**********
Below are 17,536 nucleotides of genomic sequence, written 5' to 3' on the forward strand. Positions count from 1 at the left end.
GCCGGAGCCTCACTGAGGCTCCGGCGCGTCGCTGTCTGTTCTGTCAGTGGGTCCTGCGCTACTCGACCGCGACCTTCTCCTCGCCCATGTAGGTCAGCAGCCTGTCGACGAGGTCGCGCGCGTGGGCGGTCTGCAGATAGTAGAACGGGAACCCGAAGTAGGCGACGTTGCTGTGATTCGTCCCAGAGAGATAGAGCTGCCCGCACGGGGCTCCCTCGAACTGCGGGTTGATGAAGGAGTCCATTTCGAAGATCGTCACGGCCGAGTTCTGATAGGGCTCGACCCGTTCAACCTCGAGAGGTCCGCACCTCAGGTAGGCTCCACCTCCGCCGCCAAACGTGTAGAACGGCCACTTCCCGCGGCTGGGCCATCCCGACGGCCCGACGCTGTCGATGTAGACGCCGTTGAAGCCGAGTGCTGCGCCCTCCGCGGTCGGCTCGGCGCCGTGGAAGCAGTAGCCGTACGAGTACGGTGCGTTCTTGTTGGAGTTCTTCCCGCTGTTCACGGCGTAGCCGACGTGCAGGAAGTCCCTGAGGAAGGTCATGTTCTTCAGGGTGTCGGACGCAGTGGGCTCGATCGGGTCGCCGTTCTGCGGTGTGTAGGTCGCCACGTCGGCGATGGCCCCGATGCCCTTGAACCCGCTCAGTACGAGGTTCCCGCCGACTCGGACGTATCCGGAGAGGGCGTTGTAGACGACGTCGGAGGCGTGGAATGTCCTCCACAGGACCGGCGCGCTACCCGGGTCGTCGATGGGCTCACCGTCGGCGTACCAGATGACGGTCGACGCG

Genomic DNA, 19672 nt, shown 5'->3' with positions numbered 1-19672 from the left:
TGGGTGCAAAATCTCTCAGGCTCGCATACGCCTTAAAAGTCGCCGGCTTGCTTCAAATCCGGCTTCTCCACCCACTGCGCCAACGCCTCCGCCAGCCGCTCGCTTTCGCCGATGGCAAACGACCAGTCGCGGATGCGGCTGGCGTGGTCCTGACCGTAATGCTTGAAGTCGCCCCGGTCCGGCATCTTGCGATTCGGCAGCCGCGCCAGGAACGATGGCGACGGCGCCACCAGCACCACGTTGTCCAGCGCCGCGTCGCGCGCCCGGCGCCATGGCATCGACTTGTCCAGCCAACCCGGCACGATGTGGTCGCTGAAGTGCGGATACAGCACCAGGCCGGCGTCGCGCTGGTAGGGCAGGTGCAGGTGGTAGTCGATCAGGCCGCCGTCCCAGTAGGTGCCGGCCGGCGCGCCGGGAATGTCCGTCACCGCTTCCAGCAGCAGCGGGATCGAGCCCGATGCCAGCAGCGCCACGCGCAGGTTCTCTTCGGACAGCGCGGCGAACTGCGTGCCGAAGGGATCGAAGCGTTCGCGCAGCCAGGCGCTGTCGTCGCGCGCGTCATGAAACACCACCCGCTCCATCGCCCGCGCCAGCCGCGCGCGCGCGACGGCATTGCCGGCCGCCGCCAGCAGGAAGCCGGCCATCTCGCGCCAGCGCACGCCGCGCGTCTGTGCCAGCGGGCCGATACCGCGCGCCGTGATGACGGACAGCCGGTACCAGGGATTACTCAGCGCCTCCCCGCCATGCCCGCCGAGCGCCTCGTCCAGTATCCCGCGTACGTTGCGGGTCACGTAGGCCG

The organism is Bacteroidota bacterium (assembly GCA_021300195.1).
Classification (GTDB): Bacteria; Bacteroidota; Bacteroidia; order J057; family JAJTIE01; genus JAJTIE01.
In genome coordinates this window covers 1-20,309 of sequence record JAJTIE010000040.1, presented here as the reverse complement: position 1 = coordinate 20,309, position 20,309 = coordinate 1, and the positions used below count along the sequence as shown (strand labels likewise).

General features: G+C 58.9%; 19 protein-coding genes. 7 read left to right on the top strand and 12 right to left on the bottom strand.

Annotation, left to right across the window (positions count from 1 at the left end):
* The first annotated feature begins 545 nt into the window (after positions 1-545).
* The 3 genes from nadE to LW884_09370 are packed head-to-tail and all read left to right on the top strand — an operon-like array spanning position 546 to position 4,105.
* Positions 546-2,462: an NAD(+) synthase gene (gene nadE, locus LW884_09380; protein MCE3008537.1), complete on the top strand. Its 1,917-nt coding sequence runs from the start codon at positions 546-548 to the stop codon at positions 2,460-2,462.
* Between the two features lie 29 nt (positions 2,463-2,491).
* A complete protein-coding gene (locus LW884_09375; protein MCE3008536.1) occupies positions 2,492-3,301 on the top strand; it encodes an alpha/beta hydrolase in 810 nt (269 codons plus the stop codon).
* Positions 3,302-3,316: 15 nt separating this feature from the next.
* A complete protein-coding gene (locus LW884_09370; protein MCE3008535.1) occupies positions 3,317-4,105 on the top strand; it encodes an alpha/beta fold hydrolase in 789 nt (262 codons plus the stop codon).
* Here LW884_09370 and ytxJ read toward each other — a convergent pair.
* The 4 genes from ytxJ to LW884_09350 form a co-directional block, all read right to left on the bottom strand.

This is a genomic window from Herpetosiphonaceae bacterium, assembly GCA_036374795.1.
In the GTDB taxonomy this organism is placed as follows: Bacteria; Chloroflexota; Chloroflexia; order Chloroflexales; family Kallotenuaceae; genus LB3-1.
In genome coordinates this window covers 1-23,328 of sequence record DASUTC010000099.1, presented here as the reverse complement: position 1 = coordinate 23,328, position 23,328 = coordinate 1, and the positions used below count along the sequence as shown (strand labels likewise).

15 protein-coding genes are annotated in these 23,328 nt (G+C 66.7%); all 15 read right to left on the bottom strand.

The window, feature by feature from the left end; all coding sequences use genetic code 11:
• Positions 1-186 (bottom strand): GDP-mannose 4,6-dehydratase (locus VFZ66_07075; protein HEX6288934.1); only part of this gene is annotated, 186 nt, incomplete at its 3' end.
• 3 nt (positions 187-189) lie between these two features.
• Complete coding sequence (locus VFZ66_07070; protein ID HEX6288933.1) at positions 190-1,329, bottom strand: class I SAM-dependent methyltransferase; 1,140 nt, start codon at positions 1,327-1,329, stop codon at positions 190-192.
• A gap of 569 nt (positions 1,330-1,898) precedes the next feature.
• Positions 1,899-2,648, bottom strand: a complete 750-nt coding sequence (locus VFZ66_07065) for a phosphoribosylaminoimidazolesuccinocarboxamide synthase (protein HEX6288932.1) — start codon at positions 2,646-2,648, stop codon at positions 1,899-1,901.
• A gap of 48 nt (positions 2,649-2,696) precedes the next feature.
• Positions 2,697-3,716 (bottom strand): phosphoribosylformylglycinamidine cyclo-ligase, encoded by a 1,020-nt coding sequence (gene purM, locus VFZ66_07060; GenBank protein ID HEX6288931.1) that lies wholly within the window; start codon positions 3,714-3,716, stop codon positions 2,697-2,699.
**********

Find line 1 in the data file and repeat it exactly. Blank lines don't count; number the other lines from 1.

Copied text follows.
Below are 17,536 nucleotides of genomic sequence, written 5' to 3' on the forward strand. Positions count from 1 at the left end.